If I made any wrong assumptions about your church, please correct me. Thanks.

Westland, MI

1.96 Standard Deviations:

Thank you for your very thoughtful questions. We only accept D&C 87 in the total D&C volume as a true revelation of JS. I'll try to provide brief answers to your other questions.

We view Sidney Rigdon as being the rightful successor in the crisis after Jun.27, 1844. We also hold the view that SR had the priesthood authority up until 1847 when he went far astray. William Bickerton had that same authority from 1845 under Rigdon's organization but he did not go astray. We believe he was thus the rightful successor to Joseph Smith in the Presidency. Sidney Rigdon was also rejected by our Oct. 3, 1863 Church Conference because Sidney insisted to us that he be considered the spokesman in 2 Ne. 3:17-18. Sidney was completely rebuffed.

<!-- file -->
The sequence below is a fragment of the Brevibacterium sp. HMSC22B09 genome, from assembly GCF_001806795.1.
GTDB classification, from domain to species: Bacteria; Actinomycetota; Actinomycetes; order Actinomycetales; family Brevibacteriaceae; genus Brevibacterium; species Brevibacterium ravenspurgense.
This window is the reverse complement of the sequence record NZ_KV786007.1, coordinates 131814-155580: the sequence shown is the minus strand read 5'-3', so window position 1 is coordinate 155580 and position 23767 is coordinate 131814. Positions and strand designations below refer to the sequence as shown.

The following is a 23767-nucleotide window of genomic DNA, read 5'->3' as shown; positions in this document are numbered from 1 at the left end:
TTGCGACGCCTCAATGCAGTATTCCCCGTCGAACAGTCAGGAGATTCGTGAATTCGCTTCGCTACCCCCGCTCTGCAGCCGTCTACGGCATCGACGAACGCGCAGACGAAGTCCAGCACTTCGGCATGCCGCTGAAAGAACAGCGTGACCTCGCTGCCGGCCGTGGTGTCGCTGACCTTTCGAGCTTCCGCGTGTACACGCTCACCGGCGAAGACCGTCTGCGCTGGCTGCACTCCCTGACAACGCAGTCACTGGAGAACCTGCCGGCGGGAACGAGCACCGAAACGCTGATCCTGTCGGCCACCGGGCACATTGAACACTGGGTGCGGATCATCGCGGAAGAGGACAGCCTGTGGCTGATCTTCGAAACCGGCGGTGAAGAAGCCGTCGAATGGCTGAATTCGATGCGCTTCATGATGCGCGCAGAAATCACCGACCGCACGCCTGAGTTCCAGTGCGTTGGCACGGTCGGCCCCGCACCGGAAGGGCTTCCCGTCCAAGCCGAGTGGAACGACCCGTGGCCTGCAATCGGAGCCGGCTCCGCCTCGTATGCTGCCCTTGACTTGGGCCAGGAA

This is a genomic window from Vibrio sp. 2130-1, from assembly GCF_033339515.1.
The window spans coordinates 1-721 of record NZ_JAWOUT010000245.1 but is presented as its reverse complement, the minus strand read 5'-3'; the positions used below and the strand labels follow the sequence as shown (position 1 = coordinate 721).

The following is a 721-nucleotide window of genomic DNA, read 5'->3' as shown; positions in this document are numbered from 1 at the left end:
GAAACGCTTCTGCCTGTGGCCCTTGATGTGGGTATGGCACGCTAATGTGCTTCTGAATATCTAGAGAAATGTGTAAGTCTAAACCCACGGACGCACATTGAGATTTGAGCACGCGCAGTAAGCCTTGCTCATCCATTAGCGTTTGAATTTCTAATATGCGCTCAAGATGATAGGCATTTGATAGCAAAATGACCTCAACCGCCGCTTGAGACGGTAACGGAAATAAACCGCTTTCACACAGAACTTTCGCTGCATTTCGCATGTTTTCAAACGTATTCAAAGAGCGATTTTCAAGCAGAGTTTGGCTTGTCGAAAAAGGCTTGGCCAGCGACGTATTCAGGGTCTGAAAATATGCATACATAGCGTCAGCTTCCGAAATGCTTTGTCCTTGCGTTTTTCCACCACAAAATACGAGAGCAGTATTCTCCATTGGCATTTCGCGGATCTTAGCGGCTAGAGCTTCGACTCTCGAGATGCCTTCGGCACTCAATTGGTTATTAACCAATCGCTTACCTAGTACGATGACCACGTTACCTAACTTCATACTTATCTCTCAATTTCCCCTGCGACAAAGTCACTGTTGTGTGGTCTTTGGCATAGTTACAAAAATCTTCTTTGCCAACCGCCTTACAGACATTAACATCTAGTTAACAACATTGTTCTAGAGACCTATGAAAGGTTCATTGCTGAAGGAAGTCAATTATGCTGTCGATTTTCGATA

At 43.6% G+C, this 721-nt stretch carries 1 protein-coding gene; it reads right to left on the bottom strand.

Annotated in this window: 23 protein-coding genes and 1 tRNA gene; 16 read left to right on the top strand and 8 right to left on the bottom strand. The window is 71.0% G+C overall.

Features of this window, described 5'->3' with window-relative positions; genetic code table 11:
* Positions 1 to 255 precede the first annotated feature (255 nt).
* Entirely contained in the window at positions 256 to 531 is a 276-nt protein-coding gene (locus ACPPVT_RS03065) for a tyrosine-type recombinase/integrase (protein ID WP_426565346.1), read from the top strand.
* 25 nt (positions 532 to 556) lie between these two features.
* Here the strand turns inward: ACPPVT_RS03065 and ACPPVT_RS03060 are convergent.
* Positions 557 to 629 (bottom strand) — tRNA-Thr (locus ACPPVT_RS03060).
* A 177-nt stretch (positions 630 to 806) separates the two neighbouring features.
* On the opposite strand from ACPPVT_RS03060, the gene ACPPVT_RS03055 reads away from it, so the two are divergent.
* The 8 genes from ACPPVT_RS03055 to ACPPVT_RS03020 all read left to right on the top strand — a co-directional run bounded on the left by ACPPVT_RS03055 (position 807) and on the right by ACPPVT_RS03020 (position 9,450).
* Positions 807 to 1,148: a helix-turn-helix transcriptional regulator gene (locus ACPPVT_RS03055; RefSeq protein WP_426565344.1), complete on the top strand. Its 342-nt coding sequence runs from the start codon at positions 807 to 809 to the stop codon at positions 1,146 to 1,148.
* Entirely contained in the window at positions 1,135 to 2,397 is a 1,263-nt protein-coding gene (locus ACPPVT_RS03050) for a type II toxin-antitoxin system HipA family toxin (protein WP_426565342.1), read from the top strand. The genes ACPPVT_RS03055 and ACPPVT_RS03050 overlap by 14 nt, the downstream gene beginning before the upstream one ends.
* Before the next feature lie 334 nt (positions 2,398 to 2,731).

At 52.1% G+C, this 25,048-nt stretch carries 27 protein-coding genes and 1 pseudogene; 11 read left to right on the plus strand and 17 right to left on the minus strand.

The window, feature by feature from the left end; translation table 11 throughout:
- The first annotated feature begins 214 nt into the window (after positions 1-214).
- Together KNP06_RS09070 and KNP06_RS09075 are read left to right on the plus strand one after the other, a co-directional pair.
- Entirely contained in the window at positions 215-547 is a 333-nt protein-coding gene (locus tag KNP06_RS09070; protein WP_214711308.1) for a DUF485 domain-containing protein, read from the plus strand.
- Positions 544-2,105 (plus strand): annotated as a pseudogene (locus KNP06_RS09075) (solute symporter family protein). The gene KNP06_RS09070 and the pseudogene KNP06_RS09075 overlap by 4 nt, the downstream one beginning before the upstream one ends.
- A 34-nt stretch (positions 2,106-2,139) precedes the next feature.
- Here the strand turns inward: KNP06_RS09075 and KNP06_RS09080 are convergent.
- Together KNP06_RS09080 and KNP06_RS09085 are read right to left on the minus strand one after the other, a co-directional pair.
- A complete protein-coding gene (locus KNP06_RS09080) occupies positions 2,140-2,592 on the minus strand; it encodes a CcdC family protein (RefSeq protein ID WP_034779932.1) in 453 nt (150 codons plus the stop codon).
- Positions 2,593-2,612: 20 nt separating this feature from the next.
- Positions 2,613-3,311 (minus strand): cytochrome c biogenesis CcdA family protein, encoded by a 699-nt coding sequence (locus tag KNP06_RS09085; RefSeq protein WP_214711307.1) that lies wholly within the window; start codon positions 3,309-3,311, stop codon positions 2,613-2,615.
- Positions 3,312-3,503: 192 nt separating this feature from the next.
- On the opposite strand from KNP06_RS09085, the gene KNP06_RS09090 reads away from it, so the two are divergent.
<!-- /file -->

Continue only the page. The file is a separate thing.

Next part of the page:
We do not accept D&C 76. We believe it was a false experience of both JS and SR. We believe the 3 heavens are the earth's atmosphere (which consists of 5 layers), outer space, and heaven (where God dwells).

I hope this helps answer your questions. Your welcome.

Roanoke, VA

@ultragrampa ... That reads to me like you've had the confirmation all along. We spend all our life drinking cola, we aren't going to be all that delighted when someone hands us a cola. A man raised in the desert who spends his years looking for sand is bound to be disappointed. Seems like you've had a blessing all along, not needing to be thunderstruck by an emotional-laden testimony (not that those are bad things). Just a thought, sir.